The premise and character of Rebellion’s 2005 original Sniper Elite have barely been altered for this snipe ’em up, once again following a man on a mission to sabotage WWII-era Germany’s plans for dominance. With the feel of a remake as much as a sequel, then, Sniper Elite V2 also retains many of its predecessor’s problems, including poor AI, uneven production values, and clunky controls that affect everything from character movement to your inventory.
Rebellion isn’t renowned for creating free-flowing AI-driven epics, instead tending to cloak alien species in darkness (Alien Versus Predator) or put the focus on otherworldly nasties (NeverDead). In Sniper Elite V2, the confused AI at least serves to heighten your sense of power – the sitting ducks that populate its world make your rifle feel like a finger of God, a tool able to pop heads and snap femurs with the pull of a trigger. But that doesn’t mean you won’t suffer because of the game’s punishing difficulty: let an enemy get within 20 paces and you’ll be spread over the cobblestones of Berlin like a fleshy pancake.
It may be rough around the edges, but Sniper Elite V2 excels in glamorising its sensational long-distance kills, all delivered via slow-motion bullet cam. Apparently inspired by the depictions of bullet wounds in the 1999 movie Three Kings, Rebellion shows your shots puncturing skin, shattering bone and rupturing organs, going one step further than Max Payne’s gory bullet-time. The end result is stylish but heavy on fist-bumping cringe factor.
Even so, the precise collision detection of your long-range bullets, allowing you to zing an enemy solider’s grenade belt and send them to the afterlife in a plume of smoke, is an achievement. The anatomy of your victim is revealed via X-ray as the bullet enters – and exits – the body in slow motion. It may be a base thrill, but the sight of your bullet rupturing someone’s testes retains its stomach-churning power every time.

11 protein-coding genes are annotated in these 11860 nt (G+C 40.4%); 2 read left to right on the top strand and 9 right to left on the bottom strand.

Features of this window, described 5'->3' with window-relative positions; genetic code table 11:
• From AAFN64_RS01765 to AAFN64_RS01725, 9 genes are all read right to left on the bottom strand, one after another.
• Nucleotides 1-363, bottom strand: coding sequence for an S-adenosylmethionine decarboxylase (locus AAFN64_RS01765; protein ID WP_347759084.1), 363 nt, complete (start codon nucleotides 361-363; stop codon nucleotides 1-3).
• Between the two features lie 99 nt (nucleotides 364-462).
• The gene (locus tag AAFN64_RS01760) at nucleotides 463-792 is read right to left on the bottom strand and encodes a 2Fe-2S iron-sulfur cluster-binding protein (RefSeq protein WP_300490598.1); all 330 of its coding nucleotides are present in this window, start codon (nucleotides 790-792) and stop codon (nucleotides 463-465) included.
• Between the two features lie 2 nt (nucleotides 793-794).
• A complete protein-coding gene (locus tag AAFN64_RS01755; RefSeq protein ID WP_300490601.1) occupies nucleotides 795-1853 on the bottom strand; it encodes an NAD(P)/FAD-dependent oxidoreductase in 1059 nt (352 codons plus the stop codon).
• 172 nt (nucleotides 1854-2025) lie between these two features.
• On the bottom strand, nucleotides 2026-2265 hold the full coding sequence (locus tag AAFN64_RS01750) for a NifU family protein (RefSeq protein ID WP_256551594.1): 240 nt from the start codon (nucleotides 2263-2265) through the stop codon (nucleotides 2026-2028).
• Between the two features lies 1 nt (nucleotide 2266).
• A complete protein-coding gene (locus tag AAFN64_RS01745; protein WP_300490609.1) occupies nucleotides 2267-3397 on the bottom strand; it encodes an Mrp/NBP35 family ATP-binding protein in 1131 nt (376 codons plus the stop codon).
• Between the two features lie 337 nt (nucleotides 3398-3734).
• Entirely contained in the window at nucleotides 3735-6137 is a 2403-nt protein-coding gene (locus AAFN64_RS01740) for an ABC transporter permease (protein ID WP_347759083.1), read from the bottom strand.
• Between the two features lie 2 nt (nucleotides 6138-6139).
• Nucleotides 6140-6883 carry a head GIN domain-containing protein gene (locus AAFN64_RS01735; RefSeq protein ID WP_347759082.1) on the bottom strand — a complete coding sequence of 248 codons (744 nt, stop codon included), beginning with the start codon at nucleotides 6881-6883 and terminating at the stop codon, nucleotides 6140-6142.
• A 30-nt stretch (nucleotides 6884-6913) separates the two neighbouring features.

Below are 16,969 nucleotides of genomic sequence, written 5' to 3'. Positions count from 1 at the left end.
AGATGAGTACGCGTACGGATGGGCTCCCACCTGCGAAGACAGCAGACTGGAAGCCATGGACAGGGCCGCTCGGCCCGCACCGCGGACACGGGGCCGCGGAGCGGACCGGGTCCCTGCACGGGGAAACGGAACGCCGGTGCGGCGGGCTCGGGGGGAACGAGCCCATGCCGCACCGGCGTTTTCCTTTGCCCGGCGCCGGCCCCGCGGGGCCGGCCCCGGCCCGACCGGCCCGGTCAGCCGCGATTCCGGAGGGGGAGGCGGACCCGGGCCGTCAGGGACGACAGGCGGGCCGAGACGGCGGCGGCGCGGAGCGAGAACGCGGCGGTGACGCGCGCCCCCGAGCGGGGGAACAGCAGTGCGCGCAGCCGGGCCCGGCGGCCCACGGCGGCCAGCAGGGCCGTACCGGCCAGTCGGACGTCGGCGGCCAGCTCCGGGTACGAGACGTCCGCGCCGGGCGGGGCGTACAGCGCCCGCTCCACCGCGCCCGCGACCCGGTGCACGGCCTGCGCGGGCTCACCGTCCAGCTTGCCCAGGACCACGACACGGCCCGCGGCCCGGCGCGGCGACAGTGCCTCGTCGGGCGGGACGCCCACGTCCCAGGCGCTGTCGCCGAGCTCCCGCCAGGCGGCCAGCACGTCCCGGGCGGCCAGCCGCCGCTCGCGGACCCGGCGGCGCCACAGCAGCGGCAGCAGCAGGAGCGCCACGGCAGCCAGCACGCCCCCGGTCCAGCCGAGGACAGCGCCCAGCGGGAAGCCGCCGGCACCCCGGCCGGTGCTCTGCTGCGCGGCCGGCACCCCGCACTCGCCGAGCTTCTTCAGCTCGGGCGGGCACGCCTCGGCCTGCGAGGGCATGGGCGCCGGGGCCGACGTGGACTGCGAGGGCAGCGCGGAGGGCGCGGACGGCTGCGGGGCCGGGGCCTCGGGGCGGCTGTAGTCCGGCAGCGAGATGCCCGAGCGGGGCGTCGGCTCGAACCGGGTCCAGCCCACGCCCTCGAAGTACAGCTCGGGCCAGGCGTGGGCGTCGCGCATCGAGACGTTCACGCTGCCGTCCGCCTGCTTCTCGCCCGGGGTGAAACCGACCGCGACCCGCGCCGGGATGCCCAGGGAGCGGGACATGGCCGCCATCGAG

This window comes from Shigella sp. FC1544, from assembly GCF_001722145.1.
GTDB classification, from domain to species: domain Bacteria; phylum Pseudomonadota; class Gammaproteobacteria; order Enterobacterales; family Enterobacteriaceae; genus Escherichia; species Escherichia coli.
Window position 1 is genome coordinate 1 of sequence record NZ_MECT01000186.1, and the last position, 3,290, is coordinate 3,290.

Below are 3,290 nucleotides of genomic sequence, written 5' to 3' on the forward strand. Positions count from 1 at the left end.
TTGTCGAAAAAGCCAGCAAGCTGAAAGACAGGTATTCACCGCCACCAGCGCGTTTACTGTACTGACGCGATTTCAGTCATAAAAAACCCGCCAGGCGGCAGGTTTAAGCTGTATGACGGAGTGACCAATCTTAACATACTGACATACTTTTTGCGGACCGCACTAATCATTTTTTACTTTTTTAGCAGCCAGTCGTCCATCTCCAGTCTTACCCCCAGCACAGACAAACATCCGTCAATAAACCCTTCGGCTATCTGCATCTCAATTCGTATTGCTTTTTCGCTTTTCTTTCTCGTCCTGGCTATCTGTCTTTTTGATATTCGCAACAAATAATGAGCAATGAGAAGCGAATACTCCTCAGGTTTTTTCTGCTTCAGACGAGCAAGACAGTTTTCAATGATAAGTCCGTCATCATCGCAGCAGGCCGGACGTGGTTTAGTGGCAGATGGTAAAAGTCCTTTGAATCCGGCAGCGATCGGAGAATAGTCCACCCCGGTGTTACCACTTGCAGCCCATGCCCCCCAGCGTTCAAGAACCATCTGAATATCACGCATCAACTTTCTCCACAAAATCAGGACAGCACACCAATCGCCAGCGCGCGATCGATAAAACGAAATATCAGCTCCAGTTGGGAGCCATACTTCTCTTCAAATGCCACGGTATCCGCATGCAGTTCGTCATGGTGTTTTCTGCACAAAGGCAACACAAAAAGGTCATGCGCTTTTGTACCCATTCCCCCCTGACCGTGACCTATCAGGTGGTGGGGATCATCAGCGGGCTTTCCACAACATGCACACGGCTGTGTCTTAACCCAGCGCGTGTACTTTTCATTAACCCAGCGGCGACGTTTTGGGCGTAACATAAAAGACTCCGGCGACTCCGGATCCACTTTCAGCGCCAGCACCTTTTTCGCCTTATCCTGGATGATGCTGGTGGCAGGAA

Mission design is varied, but stages are linear in construction, aiming to give you lots of bullet cam moments and to avoid plunging you into the nightmare of underdeveloped close-quarters combat. Levels are also dense with cover and provide stealthy shortcuts, but if the erratic AI gets wind of you then missions devolve into pop-and-shoot affairs that just highlight the unresponsive controls and jerky animations.
So while Rebellion successfully executes its one, gruesome technical trick throughout the course of Sniper Elite V2, it fails to capitalise on its best game loop: that of you and a rival sniper exchanging shots across vast chunks of beautifully rendered locales in a crumbling Berlin. A player vs player multiplayer option would have been the obvious opportunity to emphasise and focus on this strength (tailored co-op modes are offered instead), and its omission stands out even more when there’s so little in the way of replay value to the campaign. Occasionally gripping but frequently unfulfilling, Sniper Elite V2 comes in at a heavy price for a package that’s all gore and little reward.